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[e-drug] Trachoma 'eliminated' in Tanzanian village

 E-DRUG: Trachoma 'eliminated' in Tanzanian village
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{I think it must be recognised that azithromycin alone cannot wipe out trachoma 
as suggested by the headline.  As the authors state 'environmental management, 
basic hygiene and improved sanitation ­ are key to combating trachoma, as the 
infection is passed on via eye discharge from an infected person'.  So long as 
the pool of infection remains in the environment, re-infection of humans can 
occur.  BS]

Henry Neondo and Christina Scott
1 May 2008 
<http://www.scidev.net/en/news/trachoma-eliminated-in-tanzanian-village.html>http://www.scidev.net/en/news/trachoma-eliminated-in-tanzanian-village.html

The eye infection trachoma ­ the world's leading preventable cause of blindness 
­ can be successfully eliminated with just two doses of antibiotic, scientists 
report. 

Researchers used two doses of the standard antibiotic azithromycin, spaced two 
years apart, to eliminate trachoma in the community of Kahe Mpya, Tanzania.

They reported their results in the New England Journal of Medicine last week 
(April 24). 

The success suggests an alternative to the WHO's current recommendations of 
annual doses of the antibiotic azithromycin over three years in at-risk 
communities.

Trachoma is caused by Chlamydia trachomatis infection. Repeated infections can 
cause scarring on the eyelid, resulting in it turning inside out and causing 
the eyelashes to scratch the cornea.

People in Kahe Mpya village were administered with azithromycin, and samples 
from their eyes monitored for the presence of trachoma infection. After the 
first treatment, infection fell from 9.5 per cent to 0.1 per cent. Three years 
after the second treatment, no infection was found in samples.

The Tanzanian research offers a solution to help nomadic communities in East 
Africa, who have the highest rates of trachoma in the world, says Hezron Ngugi,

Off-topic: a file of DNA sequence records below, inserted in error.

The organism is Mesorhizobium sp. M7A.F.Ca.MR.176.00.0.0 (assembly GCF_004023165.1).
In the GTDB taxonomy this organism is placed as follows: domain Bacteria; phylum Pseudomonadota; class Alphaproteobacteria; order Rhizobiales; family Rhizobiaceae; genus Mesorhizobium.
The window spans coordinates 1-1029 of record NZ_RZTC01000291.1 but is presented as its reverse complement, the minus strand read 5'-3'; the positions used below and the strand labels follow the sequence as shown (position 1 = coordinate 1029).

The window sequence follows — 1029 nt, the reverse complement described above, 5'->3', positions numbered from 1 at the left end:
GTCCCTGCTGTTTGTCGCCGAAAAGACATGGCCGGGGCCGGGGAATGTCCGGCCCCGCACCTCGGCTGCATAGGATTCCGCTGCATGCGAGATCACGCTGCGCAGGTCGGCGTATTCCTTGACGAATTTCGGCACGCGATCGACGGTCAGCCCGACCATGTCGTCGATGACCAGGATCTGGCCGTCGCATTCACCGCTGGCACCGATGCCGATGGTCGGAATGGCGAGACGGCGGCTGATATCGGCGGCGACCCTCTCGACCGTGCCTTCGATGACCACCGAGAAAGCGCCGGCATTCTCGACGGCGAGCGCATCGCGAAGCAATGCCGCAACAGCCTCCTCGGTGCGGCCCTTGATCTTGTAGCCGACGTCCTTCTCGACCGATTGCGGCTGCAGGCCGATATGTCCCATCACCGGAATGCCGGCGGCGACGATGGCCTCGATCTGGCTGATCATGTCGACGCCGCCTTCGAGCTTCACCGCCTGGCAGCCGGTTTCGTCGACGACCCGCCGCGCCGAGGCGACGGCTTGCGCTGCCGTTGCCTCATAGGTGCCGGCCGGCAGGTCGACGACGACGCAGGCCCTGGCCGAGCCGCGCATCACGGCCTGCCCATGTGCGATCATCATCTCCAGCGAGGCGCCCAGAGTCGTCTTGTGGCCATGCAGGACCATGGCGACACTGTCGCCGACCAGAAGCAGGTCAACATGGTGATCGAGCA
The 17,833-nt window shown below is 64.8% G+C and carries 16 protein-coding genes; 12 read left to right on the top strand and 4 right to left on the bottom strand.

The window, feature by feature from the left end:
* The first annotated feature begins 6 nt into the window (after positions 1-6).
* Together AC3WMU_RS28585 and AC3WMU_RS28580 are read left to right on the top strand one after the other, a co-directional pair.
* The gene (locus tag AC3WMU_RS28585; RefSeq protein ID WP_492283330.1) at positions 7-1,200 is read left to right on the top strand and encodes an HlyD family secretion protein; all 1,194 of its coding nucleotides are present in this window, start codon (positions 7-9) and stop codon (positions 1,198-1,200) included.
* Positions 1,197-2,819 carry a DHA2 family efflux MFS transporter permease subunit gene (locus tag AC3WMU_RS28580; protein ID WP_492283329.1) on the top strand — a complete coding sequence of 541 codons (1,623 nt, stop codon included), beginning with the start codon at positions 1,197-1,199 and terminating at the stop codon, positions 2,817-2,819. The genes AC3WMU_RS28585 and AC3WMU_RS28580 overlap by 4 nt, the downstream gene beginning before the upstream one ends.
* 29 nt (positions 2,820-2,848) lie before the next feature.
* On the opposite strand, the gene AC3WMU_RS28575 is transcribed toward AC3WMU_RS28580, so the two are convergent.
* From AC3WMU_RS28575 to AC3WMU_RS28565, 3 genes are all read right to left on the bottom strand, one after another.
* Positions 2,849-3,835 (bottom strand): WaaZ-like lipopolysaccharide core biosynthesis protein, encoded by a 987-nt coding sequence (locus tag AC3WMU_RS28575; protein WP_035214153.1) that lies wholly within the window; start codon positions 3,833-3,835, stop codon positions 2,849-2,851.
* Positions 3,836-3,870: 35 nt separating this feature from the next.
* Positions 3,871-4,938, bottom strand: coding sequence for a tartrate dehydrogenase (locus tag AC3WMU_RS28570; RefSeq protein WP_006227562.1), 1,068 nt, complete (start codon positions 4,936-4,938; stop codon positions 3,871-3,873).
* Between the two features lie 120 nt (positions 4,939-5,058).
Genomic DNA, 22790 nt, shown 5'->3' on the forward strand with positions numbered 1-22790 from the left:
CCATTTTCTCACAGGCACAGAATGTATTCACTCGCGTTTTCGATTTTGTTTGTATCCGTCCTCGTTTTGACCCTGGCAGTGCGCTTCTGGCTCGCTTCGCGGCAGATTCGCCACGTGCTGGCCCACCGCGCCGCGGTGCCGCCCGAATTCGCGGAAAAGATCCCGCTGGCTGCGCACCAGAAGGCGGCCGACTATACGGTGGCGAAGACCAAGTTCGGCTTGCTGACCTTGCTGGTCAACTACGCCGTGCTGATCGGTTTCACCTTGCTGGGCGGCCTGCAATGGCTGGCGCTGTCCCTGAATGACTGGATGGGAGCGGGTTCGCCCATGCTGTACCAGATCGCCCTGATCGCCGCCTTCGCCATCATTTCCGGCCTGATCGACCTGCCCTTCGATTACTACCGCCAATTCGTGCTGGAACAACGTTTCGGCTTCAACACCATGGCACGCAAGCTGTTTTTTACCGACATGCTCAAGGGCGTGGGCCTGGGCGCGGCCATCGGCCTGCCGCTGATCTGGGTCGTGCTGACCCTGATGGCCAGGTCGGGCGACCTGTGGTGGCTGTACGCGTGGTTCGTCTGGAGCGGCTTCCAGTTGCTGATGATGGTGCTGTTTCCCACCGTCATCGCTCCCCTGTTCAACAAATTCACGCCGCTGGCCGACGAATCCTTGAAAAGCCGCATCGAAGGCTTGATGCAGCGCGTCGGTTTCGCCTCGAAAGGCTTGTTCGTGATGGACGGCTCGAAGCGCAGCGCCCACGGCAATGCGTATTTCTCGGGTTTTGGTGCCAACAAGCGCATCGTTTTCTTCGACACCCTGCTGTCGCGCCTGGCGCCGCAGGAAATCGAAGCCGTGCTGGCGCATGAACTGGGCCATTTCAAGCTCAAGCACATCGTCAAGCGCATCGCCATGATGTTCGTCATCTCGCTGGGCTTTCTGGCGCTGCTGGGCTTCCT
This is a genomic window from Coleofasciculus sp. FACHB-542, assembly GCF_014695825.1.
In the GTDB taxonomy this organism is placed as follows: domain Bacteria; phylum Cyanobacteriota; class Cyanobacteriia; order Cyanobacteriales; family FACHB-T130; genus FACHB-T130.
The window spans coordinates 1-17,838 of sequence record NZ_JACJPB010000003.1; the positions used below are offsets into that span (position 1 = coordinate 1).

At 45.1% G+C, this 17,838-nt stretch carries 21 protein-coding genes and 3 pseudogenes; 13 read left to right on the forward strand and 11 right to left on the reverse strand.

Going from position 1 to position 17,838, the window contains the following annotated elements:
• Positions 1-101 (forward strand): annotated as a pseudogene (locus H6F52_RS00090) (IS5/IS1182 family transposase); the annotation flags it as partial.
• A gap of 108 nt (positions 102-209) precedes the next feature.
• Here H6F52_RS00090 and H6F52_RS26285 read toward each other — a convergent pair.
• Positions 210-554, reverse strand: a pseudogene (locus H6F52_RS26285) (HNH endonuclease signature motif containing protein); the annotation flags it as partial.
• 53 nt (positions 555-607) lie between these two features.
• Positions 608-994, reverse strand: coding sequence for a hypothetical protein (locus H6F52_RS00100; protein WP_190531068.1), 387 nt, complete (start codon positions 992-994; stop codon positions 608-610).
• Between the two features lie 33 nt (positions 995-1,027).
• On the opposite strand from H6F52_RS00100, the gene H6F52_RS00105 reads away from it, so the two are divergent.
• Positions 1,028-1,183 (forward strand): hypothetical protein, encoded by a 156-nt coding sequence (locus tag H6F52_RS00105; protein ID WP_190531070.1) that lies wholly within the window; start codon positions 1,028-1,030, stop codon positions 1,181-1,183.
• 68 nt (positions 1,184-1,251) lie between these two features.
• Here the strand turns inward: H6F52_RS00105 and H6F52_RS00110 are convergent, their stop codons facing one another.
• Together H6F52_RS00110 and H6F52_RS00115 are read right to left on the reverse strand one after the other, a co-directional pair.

a trachoma researcher at the Kenya-based African Medical & Research Foundation 
(AMREF). 

He says that as few doses of antibiotic as possible ­ coupled with 
environmental management, basic hygiene and improved sanitation ­ are key to 
combating trachoma, as the infection is passed on via eye discharge from an 
infected person. 

Even the single dose treatment currently applied once a year requires 
government reliance on free donations from the International Trachoma Institute 
from pharmaceutical company Pfizer, Ngugi noted. 

AMREF is currently researching the use of volunteer community health workers to 
give out azithromycin and provide advice to nomadic cattle herders in Kenya's 
isolated Samburu district. Final results will be known next year.

<http://content.nejm.org/cgi/content/full/358/17/1870>Link to full paper in the 
<http://content.nejm.org/cgi/content/full/358/17/1870>New England Journal of 
Medicine 

References

The New England Journal of Medicine 358, 1870 (2008)

Leela McCullough, Ed.D.
Director of Information Services

AED-SATELLIFE Center for Health Information and Technology
30 California Street, Watertown, MA 02472, USA
Tel: +617-926-9400    Fax: +617-926-1212
Email: lmccullough@aed.org
Web: http://www.healthnet.org

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